With all the focus clearly on links and link building in the search engine optimisation field it easy to forget about the importance of focused keyword content and a clean site architecture.
On page optimisation often gets left behind in the online marketing discussions but thankfully Google have given a huge and in my opinion very effective reminder.
Google have recently released an SEO report card based on improving the optimisation of their product pages.
Within the report are some vital insights and reminders to us all about page optimisation and URL structure.
If you want to read the report please download it here: Google SEO Report Card
I thought it would be a good idea to run through some of the points within the report as they are useful to both bloggers and webmasters in general.
I know you have heard it all before but here are few things you may not have heard of:
- Only the first 60 characters of a title tag give any real ranking benefit
- Sometimes users click links based on brand, so use your brand name in the title tag
- Google wants you to use keywords users will search
I know the last point is a little lame, but there are still some ‘keep it natural’ fundamentalists out there. Just write it for users, don’t use keyword tools. Keep it natural.
News flash! Google wants you to use searched keywords. This is not writing for engines because who ultimately invents these terms?
Google go through the usual reminders about being descriptive and keeping the title tag accurate and to the point, but you’ve heard all that before.
As it’s only the first 60 characters that count it is important when writing blog posts to make your first 6 – 9 words as optimised as possible, or if you use thesis you can customise the title tag of each post.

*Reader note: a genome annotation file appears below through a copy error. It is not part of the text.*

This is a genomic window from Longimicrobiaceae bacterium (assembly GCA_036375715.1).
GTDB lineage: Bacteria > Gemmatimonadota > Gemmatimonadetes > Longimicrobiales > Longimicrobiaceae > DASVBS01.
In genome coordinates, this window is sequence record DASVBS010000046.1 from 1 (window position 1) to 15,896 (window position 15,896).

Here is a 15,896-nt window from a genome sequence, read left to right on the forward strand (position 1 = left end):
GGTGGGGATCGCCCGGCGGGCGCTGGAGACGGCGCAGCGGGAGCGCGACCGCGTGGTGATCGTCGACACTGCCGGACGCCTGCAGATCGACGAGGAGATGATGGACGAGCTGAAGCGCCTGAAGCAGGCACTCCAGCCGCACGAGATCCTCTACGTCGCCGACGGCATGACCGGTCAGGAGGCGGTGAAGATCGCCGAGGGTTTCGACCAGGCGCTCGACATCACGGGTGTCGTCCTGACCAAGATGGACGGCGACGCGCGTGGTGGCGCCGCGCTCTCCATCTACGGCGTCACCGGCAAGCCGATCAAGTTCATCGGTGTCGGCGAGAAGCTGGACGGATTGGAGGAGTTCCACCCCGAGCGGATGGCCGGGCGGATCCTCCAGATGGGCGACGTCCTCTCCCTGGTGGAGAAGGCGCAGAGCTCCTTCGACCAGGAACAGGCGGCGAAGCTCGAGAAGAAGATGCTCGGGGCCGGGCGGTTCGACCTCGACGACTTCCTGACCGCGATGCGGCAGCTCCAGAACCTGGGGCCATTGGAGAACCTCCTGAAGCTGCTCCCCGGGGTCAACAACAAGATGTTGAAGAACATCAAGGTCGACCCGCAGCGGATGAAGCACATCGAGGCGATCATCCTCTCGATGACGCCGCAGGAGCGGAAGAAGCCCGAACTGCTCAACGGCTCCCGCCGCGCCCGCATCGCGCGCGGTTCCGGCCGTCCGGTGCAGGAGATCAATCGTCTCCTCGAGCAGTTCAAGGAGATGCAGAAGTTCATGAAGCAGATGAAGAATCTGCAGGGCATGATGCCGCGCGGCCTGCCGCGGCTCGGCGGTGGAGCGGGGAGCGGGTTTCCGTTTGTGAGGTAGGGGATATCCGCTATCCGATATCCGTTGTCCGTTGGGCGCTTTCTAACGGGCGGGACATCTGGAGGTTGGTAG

Google made it official that META keywords don’t count at the end of last year, however they have now confirmed that the description is also a waste of time for ranking purposes. However, I and many other SEO’s always recommend using your main keywords in the description tag as they are bolded and this increases the chances of clicks.
These are the little links that appear below your main link in Google like so;
Please note that your site will only get these once Google trusts the domain and classes the info as authoritative
Google gives us some nice suggestions for optimising the type of site links we have appear in Google;
- Use a strong hierachial Structure
- Make use of descriptive anchor text
- Avoid deep directories
Let’s talk about each of these points a little;
This is fairly straight forward, if you want an important/relevant page to appear as a site link in Google then you need to link to the page from your strongest pages, normally this means your top level domain. An ecommerce site should look to optimise their best selling product pages in the site links.
If you still find low quality pages are being used as site links, you can remove them directly from webmaster tools.
Descriptive anchor text
I have been shouting about this for years but it always gets brushed under the carpet, probably because it has a low ranking value.
The fact is that internal descriptive anchor text may not pass link juice but still pass relevance. I spoke some months ago about using descriptive internal linking to create indented listings and proved it with my ‘bing seo‘ page.
Don’t go silly with these and stuff target keywords in but try to use them whenever appropriate, Google clearly clarifies that “read more” and “click here” links are worthless and this is something the search giants do not recommend.
Very simple don’t bury your best content in a deep file.
/file1/file2/file3/file4/my-great-content/ – Never going to be a site link
301’s vs 302’s
Ok if you have ever got in the world of redirects you will know there are a few different ways to do it.
301 = Permanent Redirect
302 = Temporary Redirect
You should always try to use permanent redirects, if not and you use a temporary redirect Google will consider both URL’s to be of use and index both. This can provide a bad user experience and cause duplicate content issues.
There is a load more detail in the report including advice on;
Alt tags = Yes they are still important, keep it descriptive and keyword rich
Canonical = Use the rel=”canonical” link to help Google know your main URL’s and also make sure internal links point to the canonical URL, this helps stop duplicate URL issues and content from arising.
If you find 30 minutes you should definitely read through the report, very interesting.